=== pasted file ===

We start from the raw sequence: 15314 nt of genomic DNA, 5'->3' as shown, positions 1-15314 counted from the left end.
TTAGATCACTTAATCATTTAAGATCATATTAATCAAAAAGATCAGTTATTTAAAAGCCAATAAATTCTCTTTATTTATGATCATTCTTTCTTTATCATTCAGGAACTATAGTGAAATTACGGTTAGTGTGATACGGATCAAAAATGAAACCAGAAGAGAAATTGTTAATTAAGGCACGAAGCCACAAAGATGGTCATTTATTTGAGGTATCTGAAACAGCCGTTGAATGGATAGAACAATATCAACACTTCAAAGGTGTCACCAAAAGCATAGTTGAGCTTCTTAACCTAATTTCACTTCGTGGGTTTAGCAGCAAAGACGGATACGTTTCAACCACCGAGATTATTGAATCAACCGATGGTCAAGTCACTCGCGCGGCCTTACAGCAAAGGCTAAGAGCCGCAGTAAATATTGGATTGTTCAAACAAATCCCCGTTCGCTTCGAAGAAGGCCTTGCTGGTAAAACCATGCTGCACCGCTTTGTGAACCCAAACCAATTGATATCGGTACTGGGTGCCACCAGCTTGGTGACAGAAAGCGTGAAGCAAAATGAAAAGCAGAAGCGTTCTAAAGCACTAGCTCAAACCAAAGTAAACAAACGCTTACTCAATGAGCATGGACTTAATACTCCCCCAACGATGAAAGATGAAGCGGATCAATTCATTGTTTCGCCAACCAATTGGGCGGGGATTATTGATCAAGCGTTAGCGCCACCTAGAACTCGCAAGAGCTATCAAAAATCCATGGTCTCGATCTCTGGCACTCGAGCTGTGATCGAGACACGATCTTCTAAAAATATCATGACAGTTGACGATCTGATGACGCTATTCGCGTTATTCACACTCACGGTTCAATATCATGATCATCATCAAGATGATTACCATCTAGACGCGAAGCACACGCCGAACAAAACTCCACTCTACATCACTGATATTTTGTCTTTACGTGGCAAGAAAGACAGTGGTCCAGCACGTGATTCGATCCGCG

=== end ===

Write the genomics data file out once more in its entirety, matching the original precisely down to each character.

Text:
We start from the raw sequence: 15314 nt of genomic DNA, 5'->3' as shown, positions 1-15314 counted from the left end.
TTAGATCACTTAATCATTTAAGATCATATTAATCAAAAAGATCAGTTATTTAAAAGCCAATAAATTCTCTTTATTTATGATCATTCTTTCTTTATCATTCAGGAACTATAGTGAAATTACGGTTAGTGTGATACGGATCAAAAATGAAACCAGAAGAGAAATTGTTAATTAAGGCACGAAGCCACAAAGATGGTCATTTATTTGAGGTATCTGAAACAGCCGTTGAATGGATAGAACAATATCAACACTTCAAAGGTGTCACCAAAAGCATAGTTGAGCTTCTTAACCTAATTTCACTTCGTGGGTTTAGCAGCAAAGACGGATACGTTTCAACCACCGAGATTATTGAATCAACCGATGGTCAAGTCACTCGCGCGGCCTTACAGCAAAGGCTAAGAGCCGCAGTAAATATTGGATTGTTCAAACAAATCCCCGTTCGCTTCGAAGAAGGCCTTGCTGGTAAAACCATGCTGCACCGCTTTGTGAACCCAAACCAATTGATATCGGTACTGGGTGCCACCAGCTTGGTGACAGAAAGCGTGAAGCAAAATGAAAAGCAGAAGCGTTCTAAAGCACTAGCTCAAACCAAAGTAAACAAACGCTTACTCAATGAGCATGGACTTAATACTCCCCCAACGATGAAAGATGAAGCGGATCAATTCATTGTTTCGCCAACCAATTGGGCGGGGATTATTGATCAAGCGTTAGCGCCACCTAGAACTCGCAAGAGCTATCAAAAATCCATGGTCTCGATCTCTGGCACTCGAGCTGTGATCGAGACACGATCTTCTAAAAATATCATGACAGTTGACGATCTGATGACGCTATTCGCGTTATTCACACTCACGGTTCAATATCATGATCATCATCAAGATGATTACCATCTAGACGCGAAGCACACGCCGAACAAAACTCCACTCTACATCACTGATATTTTGTCTTTACGTGGCAAGAAAGACAGTGGTCCAGCACGTGATTCGATCCGCG